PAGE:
Monday night marked the first time since a February 11, 2012 game against the Nashville Predators that the Bruins got special teams scores from both the penalty kill and the power play, but they hope its not the last time this season as they keep digging to improve both units working together in concert.

McIntyre still building and earning trust of B's coaching staff

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McIntyre still building and earning trust of B's coaching staff

BRIGHTON, Mass -- It hasn’t been an easy road for Bruins rookie goaltender Zane McIntyre since getting called back up by Boston a few weeks ago.

The 24-year-old netminder is trying to give the B’s top-level goaltending while earning the trust of the Bruins coaching staff, and adjusting to the sporadic playing time that goes along with playing understudy to a No. 1 netminder like Tuukka Rask. The three goals allowed in the third period of Sunday afternoon’s 5-1 loss to the Penguins didn’t look good on paper, but really there wasn’t much McIntyre could do with the defense totally breaking down in front of him during a 12-shot barrage in the final 20 minutes.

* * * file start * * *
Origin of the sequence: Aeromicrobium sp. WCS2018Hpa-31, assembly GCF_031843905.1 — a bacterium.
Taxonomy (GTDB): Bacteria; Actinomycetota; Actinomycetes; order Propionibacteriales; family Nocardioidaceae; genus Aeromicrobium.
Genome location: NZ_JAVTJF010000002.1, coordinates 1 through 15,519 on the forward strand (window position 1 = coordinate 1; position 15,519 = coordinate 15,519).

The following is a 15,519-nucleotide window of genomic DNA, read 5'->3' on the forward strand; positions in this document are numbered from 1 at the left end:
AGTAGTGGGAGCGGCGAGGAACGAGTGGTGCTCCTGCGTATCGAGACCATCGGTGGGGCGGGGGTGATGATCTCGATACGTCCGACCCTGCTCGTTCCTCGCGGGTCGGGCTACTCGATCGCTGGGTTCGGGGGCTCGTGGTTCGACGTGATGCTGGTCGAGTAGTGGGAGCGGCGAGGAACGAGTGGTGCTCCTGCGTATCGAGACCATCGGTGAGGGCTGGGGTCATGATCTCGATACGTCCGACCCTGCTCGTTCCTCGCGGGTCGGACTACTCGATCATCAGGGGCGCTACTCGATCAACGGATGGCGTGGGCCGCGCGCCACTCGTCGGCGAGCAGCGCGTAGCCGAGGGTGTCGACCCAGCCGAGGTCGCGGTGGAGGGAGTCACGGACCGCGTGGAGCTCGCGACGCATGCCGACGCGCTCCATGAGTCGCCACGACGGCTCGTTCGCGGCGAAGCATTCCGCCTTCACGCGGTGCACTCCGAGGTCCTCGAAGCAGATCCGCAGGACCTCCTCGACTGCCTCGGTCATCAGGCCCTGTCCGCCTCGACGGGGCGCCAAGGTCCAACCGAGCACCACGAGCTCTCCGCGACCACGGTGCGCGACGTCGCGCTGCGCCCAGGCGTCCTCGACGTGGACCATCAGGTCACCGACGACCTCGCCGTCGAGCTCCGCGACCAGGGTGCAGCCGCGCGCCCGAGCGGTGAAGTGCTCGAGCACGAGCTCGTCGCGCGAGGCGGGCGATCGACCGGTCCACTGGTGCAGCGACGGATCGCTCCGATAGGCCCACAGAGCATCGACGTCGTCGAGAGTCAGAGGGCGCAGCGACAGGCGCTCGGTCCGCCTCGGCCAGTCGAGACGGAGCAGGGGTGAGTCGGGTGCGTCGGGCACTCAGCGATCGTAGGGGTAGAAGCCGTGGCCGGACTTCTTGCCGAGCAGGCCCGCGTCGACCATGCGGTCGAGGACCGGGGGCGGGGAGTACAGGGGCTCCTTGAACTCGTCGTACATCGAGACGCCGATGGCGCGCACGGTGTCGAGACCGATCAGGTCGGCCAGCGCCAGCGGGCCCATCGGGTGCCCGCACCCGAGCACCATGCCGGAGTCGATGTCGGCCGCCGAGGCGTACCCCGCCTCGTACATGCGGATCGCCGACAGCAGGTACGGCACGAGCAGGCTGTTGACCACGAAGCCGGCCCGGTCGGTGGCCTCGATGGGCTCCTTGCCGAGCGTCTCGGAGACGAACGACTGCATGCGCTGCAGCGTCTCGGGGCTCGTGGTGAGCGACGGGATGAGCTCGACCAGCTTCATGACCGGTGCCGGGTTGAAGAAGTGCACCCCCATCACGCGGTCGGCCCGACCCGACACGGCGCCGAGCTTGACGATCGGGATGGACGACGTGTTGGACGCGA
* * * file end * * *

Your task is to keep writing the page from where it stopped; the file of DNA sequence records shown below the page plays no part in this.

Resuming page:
The 3.95 goals against average and .860 save percentage certainly look like a little frightening for the first-year goalie, but the truth is there’s going to be some bumps as he adjusts to life as a backup for the first time.

“[The adjustment] is mostly between the ears, to be honest,” said McIntyre. “I have confidence in my physical abilities and I know what I can do, and what makes my game successful. So right now it’s just building confidence every day in practice and staying persistent, staying with it. I know good things are going to happen when you surround yourself with good people, and the biggest thing is battling every day and making sure I’m contributing to the team.”

McIntyre will certainly have to be sharp if he’s put back in the crease on Tuesday night against the Red Wings after Rask exited from Sunday’s loss in the second period with symptoms of a migraine. The Bruins top goalie missed practice on Monday while getting himself checked out medically, and there’s a chance he could be out if the symptoms are in any way related to the Roman Josi shot he took off his neck last week.

“I’m just taking it day-by-day to be honest. That’s what I’ve always done in the past, and I’m just trying to build up confidence every day,” said McIntyre, who had been lights out in Providence prior to getting the call to Boston. “We’ll just see what happens and roll with it.”

That’s a challenge McIntyre will certainly be up for in a different way than Sunday’s mop-up duty, but it remains to be seen just how steady-footed the Bruins will be about their goalie situation if Rask is expected to miss any time this week.